Combinatorial Chemistry and its Applications in Agriculture and Food
Combinatorial chemistry has become a major focus of research activity in the pharmaceutical industry for development new therapeutic compounds. The same techniques could be potentially applied to benefit agricultural and food research. This article reviews the various procedures used in combinatorial chemistry, outlines some of the strengths and limitations of the various methods, and proposes potential areas in agriculture and food that could be benefited by this technology. These areas include developing new antimicrobial agents, antioxidants, and other additives, creating antigen-binding molecules for the detection or removal of food pathogens or toxicants, engineering food proteins and enzymes for specific functions, and modifying biosynthetic pathways for the production of novel natural products.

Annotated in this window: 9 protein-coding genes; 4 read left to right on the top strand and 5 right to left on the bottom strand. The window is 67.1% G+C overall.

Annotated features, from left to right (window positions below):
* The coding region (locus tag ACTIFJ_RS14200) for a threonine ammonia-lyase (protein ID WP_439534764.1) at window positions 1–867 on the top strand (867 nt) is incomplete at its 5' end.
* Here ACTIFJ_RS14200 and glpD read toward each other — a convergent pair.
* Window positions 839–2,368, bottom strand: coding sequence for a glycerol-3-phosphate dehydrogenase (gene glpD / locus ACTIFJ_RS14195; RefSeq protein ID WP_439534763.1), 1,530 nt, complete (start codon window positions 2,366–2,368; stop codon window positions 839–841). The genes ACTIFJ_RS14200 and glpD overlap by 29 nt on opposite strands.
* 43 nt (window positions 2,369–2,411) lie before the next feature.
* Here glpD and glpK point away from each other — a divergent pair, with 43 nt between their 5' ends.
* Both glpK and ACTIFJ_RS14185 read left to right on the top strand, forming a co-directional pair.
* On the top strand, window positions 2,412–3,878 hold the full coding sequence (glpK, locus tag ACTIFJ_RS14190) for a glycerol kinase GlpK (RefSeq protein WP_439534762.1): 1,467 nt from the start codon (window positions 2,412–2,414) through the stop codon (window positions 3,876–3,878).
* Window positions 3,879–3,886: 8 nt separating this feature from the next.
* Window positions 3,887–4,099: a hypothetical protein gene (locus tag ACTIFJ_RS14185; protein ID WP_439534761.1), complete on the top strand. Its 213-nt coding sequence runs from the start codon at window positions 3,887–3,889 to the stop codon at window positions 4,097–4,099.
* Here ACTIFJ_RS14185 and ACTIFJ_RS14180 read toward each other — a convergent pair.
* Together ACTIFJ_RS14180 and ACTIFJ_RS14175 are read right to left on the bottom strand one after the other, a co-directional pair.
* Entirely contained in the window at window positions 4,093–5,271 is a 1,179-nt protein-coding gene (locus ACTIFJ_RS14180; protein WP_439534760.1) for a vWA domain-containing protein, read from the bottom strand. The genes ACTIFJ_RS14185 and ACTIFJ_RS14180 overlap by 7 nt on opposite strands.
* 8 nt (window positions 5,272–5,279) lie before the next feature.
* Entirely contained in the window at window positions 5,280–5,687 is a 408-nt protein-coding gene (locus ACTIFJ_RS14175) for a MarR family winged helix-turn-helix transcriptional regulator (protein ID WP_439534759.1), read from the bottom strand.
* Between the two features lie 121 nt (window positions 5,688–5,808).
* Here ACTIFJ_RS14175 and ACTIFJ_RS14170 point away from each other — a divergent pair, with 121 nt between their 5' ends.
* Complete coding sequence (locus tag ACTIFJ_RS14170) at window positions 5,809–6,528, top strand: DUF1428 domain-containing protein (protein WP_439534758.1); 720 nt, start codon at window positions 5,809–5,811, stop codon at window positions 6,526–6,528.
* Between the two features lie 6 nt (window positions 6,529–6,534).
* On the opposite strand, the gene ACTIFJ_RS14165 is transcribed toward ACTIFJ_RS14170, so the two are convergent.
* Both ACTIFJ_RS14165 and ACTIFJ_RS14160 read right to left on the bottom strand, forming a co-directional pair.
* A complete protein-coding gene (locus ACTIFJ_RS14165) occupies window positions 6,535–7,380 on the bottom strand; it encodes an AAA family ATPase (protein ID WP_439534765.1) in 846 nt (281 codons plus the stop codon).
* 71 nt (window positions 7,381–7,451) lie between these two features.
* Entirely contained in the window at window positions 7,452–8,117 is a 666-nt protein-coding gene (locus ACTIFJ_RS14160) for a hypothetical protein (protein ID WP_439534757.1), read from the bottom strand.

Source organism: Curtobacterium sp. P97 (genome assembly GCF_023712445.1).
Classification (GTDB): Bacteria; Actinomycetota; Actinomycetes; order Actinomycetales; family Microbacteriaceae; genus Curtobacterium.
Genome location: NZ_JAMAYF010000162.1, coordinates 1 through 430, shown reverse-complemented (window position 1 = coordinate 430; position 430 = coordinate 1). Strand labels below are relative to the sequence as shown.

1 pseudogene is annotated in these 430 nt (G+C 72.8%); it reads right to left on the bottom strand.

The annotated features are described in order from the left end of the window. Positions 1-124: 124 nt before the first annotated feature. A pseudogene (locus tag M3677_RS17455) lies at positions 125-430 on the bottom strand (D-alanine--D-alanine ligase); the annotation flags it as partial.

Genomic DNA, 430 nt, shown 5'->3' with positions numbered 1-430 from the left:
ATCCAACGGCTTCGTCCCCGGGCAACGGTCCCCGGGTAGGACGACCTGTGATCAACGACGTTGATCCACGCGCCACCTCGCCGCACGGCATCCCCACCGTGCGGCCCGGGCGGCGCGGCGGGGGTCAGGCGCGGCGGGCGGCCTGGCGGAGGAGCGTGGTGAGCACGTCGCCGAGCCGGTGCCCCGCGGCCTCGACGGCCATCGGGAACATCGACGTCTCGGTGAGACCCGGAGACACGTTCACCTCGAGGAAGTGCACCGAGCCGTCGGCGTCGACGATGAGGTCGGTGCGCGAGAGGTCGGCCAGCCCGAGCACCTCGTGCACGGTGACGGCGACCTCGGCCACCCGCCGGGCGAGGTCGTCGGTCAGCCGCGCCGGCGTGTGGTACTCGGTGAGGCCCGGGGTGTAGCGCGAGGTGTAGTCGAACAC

KeywordsAmide Oligomer Polystyrene Disulfide Pseudomonas
Unable to display preview. Download preview PDF.
- Nokihara, K., Yasuhara, T., Muramoto, K., Ando, E., and Wray, V. 1997. Studies on peptides exhibiting antioxidative activity: Construction of a peptide library and screening. Peptide Chemistry 1996, ed. C. Kitada, Protein Research Foundation, Osaka, Japan.Google Scholar
- Yomo, T., and Urabe, I. Properties of artificial proteins with random sequences. Enzyme Engineering XIV Conference, Beijing, China, Oct. 12-17, 1997.Google Scholar
- Wong, D. W. S. 1995. Food Enzymes: Structure and Mechanism. Chapman and Hall, New York.Google Scholar
- Wong, D. W. S., Pavlath, A. E., and Robertson, G. H. 1995. Combinatorial approach in generating RNA and DNA enzymes. Proc. UNJR Protein Panel Meeting, Tsukuba Science City, Japan.Google Scholar